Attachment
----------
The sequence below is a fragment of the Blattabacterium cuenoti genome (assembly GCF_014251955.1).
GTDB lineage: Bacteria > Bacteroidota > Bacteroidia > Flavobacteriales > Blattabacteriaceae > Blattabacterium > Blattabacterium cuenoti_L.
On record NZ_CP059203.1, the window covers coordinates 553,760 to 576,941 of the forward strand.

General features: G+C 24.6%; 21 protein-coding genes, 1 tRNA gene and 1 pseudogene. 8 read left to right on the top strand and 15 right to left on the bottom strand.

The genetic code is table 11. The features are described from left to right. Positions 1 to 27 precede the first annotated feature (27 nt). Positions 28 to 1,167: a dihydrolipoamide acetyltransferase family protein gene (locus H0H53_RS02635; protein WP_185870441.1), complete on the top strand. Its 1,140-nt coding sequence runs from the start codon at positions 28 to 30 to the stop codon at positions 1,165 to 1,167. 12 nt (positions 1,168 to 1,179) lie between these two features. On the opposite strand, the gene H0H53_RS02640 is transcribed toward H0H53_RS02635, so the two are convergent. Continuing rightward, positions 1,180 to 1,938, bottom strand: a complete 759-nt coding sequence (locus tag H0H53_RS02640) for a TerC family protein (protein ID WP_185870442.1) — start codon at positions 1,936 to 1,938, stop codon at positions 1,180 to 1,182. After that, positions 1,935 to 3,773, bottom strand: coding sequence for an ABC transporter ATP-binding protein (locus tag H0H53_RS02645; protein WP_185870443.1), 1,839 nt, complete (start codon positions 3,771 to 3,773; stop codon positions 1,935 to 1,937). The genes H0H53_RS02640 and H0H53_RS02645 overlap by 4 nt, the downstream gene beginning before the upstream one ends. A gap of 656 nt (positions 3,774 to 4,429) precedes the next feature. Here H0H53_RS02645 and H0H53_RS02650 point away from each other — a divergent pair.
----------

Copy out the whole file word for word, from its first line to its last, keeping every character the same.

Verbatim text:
The sequence below is a fragment of the Blattabacterium cuenoti genome (assembly GCF_014251955.1).
GTDB lineage: Bacteria > Bacteroidota > Bacteroidia > Flavobacteriales > Blattabacteriaceae > Blattabacterium > Blattabacterium cuenoti_L.
On record NZ_CP059203.1, the window covers coordinates 553,760 to 576,941 of the forward strand.

General features: G+C 24.6%; 21 protein-coding genes, 1 tRNA gene and 1 pseudogene. 8 read left to right on the top strand and 15 right to left on the bottom strand.

The genetic code is table 11. The features are described from left to right. Positions 1 to 27 precede the first annotated feature (27 nt). Positions 28 to 1,167: a dihydrolipoamide acetyltransferase family protein gene (locus H0H53_RS02635; protein WP_185870441.1), complete on the top strand. Its 1,140-nt coding sequence runs from the start codon at positions 28 to 30 to the stop codon at positions 1,165 to 1,167. 12 nt (positions 1,168 to 1,179) lie between these two features. On the opposite strand, the gene H0H53_RS02640 is transcribed toward H0H53_RS02635, so the two are convergent. Continuing rightward, positions 1,180 to 1,938, bottom strand: a complete 759-nt coding sequence (locus tag H0H53_RS02640) for a TerC family protein (protein ID WP_185870442.1) — start codon at positions 1,936 to 1,938, stop codon at positions 1,180 to 1,182. After that, positions 1,935 to 3,773, bottom strand: coding sequence for an ABC transporter ATP-binding protein (locus tag H0H53_RS02645; protein WP_185870443.1), 1,839 nt, complete (start codon positions 3,771 to 3,773; stop codon positions 1,935 to 1,937). The genes H0H53_RS02640 and H0H53_RS02645 overlap by 4 nt, the downstream gene beginning before the upstream one ends. A gap of 656 nt (positions 3,774 to 4,429) precedes the next feature. Here H0H53_RS02645 and H0H53_RS02650 point away from each other — a divergent pair.